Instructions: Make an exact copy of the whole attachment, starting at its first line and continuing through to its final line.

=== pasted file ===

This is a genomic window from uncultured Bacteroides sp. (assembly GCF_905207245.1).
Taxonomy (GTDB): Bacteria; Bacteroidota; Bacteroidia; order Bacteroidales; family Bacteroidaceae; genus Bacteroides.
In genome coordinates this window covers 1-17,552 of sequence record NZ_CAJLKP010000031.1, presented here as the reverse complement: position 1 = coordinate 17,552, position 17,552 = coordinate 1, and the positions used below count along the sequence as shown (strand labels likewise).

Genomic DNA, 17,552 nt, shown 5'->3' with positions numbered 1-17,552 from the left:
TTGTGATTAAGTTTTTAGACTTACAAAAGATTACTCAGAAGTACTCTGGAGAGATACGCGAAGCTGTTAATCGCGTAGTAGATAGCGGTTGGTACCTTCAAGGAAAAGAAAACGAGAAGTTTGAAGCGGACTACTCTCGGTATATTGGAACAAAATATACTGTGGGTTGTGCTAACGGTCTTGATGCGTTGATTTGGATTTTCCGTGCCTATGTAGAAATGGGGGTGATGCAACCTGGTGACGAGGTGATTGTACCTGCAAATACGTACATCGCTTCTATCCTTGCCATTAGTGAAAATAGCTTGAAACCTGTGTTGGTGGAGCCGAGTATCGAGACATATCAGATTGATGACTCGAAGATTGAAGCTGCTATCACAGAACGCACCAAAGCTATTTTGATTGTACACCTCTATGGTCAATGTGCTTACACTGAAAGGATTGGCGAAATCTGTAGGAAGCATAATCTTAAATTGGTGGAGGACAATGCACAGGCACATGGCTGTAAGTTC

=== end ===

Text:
This is a genomic window from uncultured Bacteroides sp. (assembly GCF_905207245.1).
Taxonomy (GTDB): Bacteria; Bacteroidota; Bacteroidia; order Bacteroidales; family Bacteroidaceae; genus Bacteroides.
In genome coordinates this window covers 1-17,552 of sequence record NZ_CAJLKP010000031.1, presented here as the reverse complement: position 1 = coordinate 17,552, position 17,552 = coordinate 1, and the positions used below count along the sequence as shown (strand labels likewise).

Genomic DNA, 17,552 nt, shown 5'->3' with positions numbered 1-17,552 from the left:
TTGTGATTAAGTTTTTAGACTTACAAAAGATTACTCAGAAGTACTCTGGAGAGATACGCGAAGCTGTTAATCGCGTAGTAGATAGCGGTTGGTACCTTCAAGGAAAAGAAAACGAGAAGTTTGAAGCGGACTACTCTCGGTATATTGGAACAAAATATACTGTGGGTTGTGCTAACGGTCTTGATGCGTTGATTTGGATTTTCCGTGCCTATGTAGAAATGGGGGTGATGCAACCTGGTGACGAGGTGATTGTACCTGCAAATACGTACATCGCTTCTATCCTTGCCATTAGTGAAAATAGCTTGAAACCTGTGTTGGTGGAGCCGAGTATCGAGACATATCAGATTGATGACTCGAAGATTGAAGCTGCTATCACAGAACGCACCAAAGCTATTTTGATTGTACACCTCTATGGTCAATGTGCTTACACTGAAAGGATTGGCGAAATCTGTAGGAAGCATAATCTTAAATTGGTGGAGGACAATGCACAGGCACATGGCTGTAAGTTC